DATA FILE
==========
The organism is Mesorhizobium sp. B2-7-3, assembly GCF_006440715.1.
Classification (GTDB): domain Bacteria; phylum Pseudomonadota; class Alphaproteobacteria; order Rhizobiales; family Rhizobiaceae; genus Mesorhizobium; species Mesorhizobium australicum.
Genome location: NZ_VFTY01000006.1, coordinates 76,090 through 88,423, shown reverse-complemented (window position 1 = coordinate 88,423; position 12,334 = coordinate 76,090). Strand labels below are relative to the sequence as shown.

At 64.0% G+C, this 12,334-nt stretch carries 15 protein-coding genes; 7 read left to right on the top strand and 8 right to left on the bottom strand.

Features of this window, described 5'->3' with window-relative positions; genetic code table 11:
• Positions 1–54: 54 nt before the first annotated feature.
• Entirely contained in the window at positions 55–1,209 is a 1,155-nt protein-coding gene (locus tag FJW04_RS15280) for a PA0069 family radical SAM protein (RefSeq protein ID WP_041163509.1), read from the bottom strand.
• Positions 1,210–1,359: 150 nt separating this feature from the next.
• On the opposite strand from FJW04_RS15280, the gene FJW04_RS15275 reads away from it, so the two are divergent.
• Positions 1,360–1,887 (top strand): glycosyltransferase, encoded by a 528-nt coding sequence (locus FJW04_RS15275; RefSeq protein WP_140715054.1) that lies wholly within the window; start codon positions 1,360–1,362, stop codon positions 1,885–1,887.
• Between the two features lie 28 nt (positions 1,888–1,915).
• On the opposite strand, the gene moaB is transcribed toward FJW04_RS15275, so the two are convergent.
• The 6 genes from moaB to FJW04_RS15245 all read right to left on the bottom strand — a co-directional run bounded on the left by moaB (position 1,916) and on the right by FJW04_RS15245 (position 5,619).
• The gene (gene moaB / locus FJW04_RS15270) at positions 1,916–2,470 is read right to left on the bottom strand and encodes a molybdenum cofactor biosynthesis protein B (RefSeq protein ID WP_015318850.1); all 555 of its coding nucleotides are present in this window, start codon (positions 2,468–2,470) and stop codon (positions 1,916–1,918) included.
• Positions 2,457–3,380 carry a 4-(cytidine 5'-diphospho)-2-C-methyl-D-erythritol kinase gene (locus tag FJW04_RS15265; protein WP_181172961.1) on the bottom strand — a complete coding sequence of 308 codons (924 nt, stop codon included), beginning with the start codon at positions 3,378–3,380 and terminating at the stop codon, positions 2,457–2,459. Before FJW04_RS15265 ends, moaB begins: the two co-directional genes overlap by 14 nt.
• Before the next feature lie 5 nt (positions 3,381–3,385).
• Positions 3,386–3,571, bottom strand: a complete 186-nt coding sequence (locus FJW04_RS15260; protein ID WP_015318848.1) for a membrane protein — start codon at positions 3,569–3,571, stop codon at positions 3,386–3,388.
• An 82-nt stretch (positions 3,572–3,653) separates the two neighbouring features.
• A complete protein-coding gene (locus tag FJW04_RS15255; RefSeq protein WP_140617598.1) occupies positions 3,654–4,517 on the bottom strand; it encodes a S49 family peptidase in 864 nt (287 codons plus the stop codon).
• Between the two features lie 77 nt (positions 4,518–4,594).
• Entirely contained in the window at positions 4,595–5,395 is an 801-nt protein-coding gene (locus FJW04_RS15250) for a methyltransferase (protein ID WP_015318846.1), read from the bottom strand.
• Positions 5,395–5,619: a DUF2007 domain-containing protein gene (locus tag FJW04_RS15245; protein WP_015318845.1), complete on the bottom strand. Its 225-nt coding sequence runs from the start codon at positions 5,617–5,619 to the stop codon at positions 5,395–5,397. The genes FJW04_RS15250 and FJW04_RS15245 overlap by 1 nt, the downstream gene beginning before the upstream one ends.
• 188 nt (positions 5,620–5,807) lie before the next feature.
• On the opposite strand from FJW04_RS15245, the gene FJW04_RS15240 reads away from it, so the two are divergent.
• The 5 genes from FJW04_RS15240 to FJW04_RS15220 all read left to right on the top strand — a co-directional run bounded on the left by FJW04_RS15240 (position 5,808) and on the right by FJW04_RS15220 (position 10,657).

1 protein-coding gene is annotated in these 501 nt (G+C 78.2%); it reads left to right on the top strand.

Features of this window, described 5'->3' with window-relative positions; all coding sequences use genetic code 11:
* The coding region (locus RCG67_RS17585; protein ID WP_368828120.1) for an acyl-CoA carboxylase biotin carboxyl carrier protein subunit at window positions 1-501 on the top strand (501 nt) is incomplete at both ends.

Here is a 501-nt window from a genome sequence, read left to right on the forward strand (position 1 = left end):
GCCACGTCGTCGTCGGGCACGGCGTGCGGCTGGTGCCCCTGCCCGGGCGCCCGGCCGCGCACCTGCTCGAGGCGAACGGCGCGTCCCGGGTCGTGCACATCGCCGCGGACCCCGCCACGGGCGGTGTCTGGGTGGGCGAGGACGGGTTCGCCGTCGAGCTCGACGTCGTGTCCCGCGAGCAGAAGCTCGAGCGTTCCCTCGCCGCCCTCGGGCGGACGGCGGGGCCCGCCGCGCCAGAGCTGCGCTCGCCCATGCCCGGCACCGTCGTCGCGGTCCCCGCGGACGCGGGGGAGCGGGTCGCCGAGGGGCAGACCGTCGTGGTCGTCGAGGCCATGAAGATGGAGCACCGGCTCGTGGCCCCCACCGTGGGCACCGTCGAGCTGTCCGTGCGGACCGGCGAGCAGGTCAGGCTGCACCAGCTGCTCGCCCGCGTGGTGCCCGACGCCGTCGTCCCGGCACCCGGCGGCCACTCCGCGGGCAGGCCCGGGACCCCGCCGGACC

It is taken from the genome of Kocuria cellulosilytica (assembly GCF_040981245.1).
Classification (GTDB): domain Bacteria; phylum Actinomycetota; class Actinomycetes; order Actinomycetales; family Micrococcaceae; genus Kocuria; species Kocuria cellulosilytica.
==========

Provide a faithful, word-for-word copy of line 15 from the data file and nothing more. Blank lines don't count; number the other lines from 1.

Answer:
• Positions 2,457–3,380 carry a 4-(cytidine 5'-diphospho)-2-C-methyl-D-erythritol kinase gene (locus tag FJW04_RS15265; protein WP_181172961.1) on the bottom strand — a complete coding sequence of 308 codons (924 nt, stop codon included), beginning with the start codon at positions 3,378–3,380 and terminating at the stop codon, positions 2,457–2,459. Before FJW04_RS15265 ends, moaB begins: the two co-directional genes overlap by 14 nt.